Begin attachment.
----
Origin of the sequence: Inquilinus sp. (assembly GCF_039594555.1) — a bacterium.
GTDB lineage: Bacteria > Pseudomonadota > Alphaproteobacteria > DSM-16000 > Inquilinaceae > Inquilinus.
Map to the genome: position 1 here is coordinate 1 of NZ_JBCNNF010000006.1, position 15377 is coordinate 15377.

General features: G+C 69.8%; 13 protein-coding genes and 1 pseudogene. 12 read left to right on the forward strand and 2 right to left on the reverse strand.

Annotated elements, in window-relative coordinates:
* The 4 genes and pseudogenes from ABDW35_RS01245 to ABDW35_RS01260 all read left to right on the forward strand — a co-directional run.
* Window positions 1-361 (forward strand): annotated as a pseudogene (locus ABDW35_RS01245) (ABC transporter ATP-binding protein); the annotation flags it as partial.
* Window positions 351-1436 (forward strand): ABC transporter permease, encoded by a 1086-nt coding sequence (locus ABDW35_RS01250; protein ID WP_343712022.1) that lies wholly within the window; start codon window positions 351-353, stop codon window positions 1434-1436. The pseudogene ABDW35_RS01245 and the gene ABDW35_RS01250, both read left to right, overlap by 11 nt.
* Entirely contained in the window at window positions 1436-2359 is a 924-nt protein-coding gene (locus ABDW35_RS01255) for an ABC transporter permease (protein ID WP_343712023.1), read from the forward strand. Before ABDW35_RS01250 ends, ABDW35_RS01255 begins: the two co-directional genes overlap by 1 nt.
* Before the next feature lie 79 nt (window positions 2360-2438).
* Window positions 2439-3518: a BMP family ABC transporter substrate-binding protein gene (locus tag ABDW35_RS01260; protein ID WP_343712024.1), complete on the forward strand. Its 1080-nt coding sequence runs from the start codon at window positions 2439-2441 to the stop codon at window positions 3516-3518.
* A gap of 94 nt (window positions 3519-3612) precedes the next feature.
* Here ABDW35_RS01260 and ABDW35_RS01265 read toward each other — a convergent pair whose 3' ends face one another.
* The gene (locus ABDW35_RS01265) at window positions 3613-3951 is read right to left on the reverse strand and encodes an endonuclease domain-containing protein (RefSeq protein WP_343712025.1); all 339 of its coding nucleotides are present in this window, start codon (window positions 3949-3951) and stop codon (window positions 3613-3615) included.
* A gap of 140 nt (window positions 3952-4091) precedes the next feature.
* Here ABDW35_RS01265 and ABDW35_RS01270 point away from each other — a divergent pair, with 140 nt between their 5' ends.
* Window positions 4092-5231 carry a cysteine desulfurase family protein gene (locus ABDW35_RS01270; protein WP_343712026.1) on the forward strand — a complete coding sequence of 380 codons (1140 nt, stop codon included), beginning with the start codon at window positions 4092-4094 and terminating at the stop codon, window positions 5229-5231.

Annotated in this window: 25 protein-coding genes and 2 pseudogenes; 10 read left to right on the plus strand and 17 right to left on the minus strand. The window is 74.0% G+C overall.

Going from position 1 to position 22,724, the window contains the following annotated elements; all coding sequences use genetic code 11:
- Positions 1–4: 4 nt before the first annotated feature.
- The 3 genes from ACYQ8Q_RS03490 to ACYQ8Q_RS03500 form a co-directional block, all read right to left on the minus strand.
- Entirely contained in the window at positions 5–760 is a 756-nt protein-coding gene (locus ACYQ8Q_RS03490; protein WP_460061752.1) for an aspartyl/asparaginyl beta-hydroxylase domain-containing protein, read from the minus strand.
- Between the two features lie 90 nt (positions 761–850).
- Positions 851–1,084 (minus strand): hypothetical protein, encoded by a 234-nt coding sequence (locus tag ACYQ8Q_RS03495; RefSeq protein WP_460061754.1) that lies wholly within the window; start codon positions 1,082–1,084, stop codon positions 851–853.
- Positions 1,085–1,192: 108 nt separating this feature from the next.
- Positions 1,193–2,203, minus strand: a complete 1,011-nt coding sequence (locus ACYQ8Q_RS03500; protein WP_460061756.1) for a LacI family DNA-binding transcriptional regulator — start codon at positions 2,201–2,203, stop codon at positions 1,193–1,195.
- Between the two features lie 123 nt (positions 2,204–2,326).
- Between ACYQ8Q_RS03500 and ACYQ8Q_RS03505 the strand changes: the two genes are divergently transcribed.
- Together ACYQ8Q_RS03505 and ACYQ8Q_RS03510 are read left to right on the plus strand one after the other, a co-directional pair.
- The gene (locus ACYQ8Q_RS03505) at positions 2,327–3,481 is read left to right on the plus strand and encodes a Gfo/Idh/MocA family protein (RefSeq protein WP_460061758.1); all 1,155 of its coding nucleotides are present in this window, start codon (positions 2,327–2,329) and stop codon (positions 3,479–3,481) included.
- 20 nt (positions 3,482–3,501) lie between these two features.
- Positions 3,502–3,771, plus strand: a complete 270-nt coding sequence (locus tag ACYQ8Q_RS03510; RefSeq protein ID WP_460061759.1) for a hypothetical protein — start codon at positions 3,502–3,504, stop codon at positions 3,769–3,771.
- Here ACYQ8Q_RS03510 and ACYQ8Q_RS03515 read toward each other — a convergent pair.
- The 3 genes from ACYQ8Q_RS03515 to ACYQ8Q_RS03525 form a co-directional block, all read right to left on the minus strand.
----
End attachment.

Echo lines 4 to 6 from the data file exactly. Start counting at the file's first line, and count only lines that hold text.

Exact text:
General features: G+C 69.8%; 13 protein-coding genes and 1 pseudogene. 12 read left to right on the forward strand and 2 right to left on the reverse strand.

Annotated elements, in window-relative coordinates:
* The 4 genes and pseudogenes from ABDW35_RS01245 to ABDW35_RS01260 all read left to right on the forward strand — a co-directional run.